A jockey is someone who rides horses in horse racing or steeplechase racing, primarily as a profession. Jockeys are normally self-employed, nominated by horse trainers to ride their horses in races, for a fee (which is paid regardless of the prize money the horse earns for a race) and a percentage of the purse winnings.
But it is less widely known that a jockey’s life is one of threatening debilitation and fatal injuries. S Mani’s was no different. Discarded by his very own people and being treated like a mad man after he sustained head injuries due to a fall from his horse in 1994, Mani has been living a wretched life.
The star jockey of the 80s, he has been deserted by his family, including his wife, to fend for himself in this cruel world. But somehow he still manages to live on the support from his friends and well- wishers. I discovered the story of this man who lives by the sweet memories spent with his family and the days when he had both name and fame.
However, today smiles are back on his face as people who considered him to be a mad man know his past now – a past of a star jockey who won a number of races during his good days. From Mani, he has turned to Mr. Mani and is looked upon with respect. Now the very same people want to talk to him about things which have been haunting him for years.
The new Mani
“I am being recognised for my name again and not because of the horrible things that happened to me,” said the 57-year-old. Mani does not have a shelter and sleeps with one blanket on a winter night. The yesteryear star eagerly awaits the day when his wife and two sons will come back to him. With a hope he asks, “Will I get my family back?” His friends who had jockeyed with him earlier are the wall of support for him.
The oldies who have seen his good and bad days have started showing solidarity with Mani. “He is a man who fell on earth directly from the sky. It’s very difficult for a person to survive in such a situation. But he was brave enough! Whatever happened to him was wrong. We hope he gets justice,” said Ali Khan, assistant trainer, who had seen Mani grow up in front of him.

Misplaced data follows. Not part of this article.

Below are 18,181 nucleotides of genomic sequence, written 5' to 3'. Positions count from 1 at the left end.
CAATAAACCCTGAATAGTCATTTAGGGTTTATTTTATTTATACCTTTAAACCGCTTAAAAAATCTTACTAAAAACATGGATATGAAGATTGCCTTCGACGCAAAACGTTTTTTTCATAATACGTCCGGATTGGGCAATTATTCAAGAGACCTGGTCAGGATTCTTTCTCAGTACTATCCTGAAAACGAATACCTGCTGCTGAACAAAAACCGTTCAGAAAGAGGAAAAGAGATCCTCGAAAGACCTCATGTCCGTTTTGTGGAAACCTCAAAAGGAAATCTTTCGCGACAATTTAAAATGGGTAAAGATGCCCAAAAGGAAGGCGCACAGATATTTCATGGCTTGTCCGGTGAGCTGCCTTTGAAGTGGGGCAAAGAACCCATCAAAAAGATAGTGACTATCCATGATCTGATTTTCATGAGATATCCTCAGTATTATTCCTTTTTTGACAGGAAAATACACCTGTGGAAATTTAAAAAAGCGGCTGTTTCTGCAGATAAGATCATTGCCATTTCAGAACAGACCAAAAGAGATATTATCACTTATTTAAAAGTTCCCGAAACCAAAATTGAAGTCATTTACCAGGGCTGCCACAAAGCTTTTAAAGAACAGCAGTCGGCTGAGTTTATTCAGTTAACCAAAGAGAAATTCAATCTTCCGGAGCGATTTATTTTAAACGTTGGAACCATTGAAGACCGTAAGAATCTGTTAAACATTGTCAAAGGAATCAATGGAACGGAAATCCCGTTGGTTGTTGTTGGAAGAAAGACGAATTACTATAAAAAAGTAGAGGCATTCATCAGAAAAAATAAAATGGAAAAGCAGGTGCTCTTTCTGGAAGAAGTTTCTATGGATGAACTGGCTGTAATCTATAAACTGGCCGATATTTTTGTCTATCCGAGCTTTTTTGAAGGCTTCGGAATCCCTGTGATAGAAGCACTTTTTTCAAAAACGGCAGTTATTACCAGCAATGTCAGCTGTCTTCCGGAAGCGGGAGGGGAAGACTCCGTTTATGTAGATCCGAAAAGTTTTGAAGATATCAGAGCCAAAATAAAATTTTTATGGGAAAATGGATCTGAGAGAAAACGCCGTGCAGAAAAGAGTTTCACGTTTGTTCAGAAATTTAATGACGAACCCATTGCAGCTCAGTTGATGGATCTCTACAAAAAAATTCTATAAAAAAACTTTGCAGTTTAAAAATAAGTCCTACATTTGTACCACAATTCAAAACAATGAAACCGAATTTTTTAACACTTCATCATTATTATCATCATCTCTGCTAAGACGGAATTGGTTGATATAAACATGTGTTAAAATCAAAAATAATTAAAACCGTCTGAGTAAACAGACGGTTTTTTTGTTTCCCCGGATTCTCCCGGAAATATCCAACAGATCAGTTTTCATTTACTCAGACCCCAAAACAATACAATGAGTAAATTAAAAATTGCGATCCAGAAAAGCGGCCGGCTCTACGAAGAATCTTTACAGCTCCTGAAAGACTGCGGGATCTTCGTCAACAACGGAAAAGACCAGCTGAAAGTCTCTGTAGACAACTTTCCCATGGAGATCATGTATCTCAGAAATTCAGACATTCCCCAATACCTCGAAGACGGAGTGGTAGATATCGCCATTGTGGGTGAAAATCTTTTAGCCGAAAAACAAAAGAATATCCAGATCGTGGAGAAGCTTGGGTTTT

People who have seen Mani growing are witness to the dastardly act of his family. “I have seen him as a successful jockey. He got married in front of my eyes. And right now also, I am seeing his condition. Even if he was mentally disturbed and a cause of trouble for his family, does that mean he was to be abandoned? What is he getting in return after doing so much for his wife and children? No one has even tried to contact him after his fate was put up in newspapers and news channels,” said Madan Lal, retired jockey, with an appalling tone.
Mani finds solace in seeing his friends doing so well. He never forgets to compliment upon their hard work. A cheerful Mani narrates his story with best friend, Nawab Khan, a one-time jockey and now a
trainer at Delhi Race Club. Nawab Khan in reply says, “Yes, we are good friends. We jockeyed together. Now I am a trainer. But his fate destroyed his career. But still I am always there with him.”
Whether relatives and family are there or not, Mani is living on hopes given to him by people around. While most of them are disgusted by his family’s act, others pray that he gets justice some day. “A wife is expected to stay with her husband to support him in times of distress. But this woman fled with the kids and left him alone. What kind of relation is it? If they thought that he was not well, they could have admitted him in a hospital. Instead they chose to leave him on the roads,” said Irfan Khan, a trainer.
Risk factors for horse jockeys
Horse racing is a sport where jockeys may incur permanent, debilitating, and even life-threatening injuries. Chief among them include concussion, bone fractures, arthritis, trampling, and paralysis. Jockey insurance premiums remain among the highest of all professional sports. Between 1993 and 1996, 6,545 injuries occurred during official races for an injury rate of 606 per 1,000 jockey years. In Australia race riding is regarded as being the second most deadly job, after offshore fishing. From 2002 to 2006 five deaths and 861 serious injuries were recorded.
Eating disorders (such as anorexia) are also very common among jockeys, as they face extreme pressure to maintain unusually low (and specific) weights for men, sometimes within a five pound (2.3 kg) margin. The bestselling historical novel Sea Biscuit: An American Legend chronicled the eating disorders of jockeys living in the first half of the 20th century. As in the cases of champion jockey Kieren Fallon and Robert Winston, the pressure to stay light has been blamed in part for jockeys suffering agonies of thirst from dehydration while racing. Sports Dietitians Australia warns: “Dehydration and energy depletion may compromise concentration and coordination.”